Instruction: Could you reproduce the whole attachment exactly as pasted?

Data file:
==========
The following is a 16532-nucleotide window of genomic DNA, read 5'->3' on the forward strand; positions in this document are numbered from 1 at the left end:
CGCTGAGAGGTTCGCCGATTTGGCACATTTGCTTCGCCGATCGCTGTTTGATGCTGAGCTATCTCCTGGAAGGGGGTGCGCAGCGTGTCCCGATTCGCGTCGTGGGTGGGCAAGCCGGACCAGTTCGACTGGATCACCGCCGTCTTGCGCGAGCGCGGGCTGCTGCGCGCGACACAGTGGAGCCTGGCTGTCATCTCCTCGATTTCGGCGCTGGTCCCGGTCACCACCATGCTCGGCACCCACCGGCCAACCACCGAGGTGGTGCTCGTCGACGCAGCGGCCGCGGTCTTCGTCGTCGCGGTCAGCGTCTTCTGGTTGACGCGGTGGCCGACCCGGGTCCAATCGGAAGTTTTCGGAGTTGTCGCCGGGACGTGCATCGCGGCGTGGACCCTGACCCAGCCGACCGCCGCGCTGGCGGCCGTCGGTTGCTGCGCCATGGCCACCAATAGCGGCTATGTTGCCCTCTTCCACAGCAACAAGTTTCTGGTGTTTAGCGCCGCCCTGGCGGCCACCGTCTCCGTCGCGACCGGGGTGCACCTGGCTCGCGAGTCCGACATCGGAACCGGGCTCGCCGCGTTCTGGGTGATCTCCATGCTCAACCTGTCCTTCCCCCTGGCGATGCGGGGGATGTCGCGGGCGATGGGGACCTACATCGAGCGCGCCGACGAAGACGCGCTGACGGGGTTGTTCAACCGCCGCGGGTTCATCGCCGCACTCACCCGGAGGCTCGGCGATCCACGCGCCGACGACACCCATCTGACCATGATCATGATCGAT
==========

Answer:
The following is a 16532-nucleotide window of genomic DNA, read 5'->3' on the forward strand; positions in this document are numbered from 1 at the left end:
CGCTGAGAGGTTCGCCGATTTGGCACATTTGCTTCGCCGATCGCTGTTTGATGCTGAGCTATCTCCTGGAAGGGGGTGCGCAGCGTGTCCCGATTCGCGTCGTGGGTGGGCAAGCCGGACCAGTTCGACTGGATCACCGCCGTCTTGCGCGAGCGCGGGCTGCTGCGCGCGACACAGTGGAGCCTGGCTGTCATCTCCTCGATTTCGGCGCTGGTCCCGGTCACCACCATGCTCGGCACCCACCGGCCAACCACCGAGGTGGTGCTCGTCGACGCAGCGGCCGCGGTCTTCGTCGTCGCGGTCAGCGTCTTCTGGTTGACGCGGTGGCCGACCCGGGTCCAATCGGAAGTTTTCGGAGTTGTCGCCGGGACGTGCATCGCGGCGTGGACCCTGACCCAGCCGACCGCCGCGCTGGCGGCCGTCGGTTGCTGCGCCATGGCCACCAATAGCGGCTATGTTGCCCTCTTCCACAGCAACAAGTTTCTGGTGTTTAGCGCCGCCCTGGCGGCCACCGTCTCCGTCGCGACCGGGGTGCACCTGGCTCGCGAGTCCGACATCGGAACCGGGCTCGCCGCGTTCTGGGTGATCTCCATGCTCAACCTGTCCTTCCCCCTGGCGATGCGGGGGATGTCGCGGGCGATGGGGACCTACATCGAGCGCGCCGACGAAGACGCGCTGACGGGGTTGTTCAACCGCCGCGGGTTCATCGCCGCACTCACCCGGAGGCTCGGCGATCCACGCGCCGACGACACCCATCTGACCATGATCATGATCGAT